Industrial-Scale Logging: An Environmental Disaster
Tens of thousands of acres of Rabun County were clear-cut during the first decades of the twentieth century. Logging companies purchased land from poor mountain farmers for $1-$2 per acre. These companies built narrow gauge railways into mountain hollows, blasting out entire hillsides to gain access to remote forests. Splash dams were built across mountain streams to build up water to a level sufficient for carrying hundreds of cut trees. When these temporary dams were dynamited, enormous floods swept the trees down the mountain, causing enormous environmental damage. The Byrd-Matthews sawmill was the largest east of the Mississippi, cutting 70,000 board-feet or 13 miles of timber every day. Once most usable trees had been clear-cut, industrial-scale logging ceased by the early 1930s.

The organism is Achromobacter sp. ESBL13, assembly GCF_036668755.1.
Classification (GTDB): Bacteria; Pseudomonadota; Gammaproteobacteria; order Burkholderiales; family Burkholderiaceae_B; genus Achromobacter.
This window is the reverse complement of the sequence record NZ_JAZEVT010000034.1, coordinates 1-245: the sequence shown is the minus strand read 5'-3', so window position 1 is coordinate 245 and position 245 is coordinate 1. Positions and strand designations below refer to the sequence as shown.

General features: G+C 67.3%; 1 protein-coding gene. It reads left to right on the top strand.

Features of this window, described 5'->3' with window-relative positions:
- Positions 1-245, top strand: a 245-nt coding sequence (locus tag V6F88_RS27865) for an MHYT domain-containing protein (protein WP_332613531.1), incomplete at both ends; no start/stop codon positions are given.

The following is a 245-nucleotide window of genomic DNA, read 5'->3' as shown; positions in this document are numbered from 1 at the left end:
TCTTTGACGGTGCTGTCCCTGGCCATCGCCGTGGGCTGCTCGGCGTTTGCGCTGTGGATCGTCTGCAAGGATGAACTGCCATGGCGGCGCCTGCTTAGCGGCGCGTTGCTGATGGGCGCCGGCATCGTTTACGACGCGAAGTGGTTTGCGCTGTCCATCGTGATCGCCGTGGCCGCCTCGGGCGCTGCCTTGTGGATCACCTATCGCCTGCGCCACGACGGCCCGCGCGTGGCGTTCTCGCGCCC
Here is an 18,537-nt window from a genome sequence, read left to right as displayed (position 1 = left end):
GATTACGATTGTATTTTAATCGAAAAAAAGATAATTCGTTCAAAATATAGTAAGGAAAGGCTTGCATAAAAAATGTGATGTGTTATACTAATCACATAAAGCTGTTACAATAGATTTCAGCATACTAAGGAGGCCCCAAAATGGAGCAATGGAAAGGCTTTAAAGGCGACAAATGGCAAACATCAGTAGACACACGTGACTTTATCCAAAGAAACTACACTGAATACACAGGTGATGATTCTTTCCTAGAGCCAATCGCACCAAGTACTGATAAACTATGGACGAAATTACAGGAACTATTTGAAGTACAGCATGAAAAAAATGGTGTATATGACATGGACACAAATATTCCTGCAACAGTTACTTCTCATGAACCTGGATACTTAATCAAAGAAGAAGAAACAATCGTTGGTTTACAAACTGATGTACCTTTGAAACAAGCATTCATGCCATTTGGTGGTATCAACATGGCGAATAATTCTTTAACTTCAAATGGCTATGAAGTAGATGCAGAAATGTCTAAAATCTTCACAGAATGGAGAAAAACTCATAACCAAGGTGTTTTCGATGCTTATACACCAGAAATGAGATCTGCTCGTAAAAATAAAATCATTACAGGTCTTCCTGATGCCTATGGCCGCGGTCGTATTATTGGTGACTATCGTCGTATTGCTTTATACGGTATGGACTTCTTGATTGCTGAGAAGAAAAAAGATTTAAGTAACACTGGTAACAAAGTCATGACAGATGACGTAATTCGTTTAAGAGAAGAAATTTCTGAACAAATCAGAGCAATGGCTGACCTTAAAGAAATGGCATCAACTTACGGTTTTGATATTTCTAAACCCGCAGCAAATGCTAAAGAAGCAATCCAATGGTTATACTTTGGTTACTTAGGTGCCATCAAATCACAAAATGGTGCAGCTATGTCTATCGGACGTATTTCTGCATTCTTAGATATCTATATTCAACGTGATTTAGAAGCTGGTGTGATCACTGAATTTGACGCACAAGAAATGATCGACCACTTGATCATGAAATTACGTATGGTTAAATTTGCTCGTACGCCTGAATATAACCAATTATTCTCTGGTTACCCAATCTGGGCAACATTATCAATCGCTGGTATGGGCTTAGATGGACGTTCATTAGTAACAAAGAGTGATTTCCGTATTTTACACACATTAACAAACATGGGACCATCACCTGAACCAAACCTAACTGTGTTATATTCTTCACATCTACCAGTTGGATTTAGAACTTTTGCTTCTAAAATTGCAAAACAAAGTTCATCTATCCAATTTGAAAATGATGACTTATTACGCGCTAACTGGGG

Visit our Logging Exhibit
Want to learn more about logging in Rabun County? Visit our Museum to view this exhibit and many others that tell the stories that shaped Rabun’s history.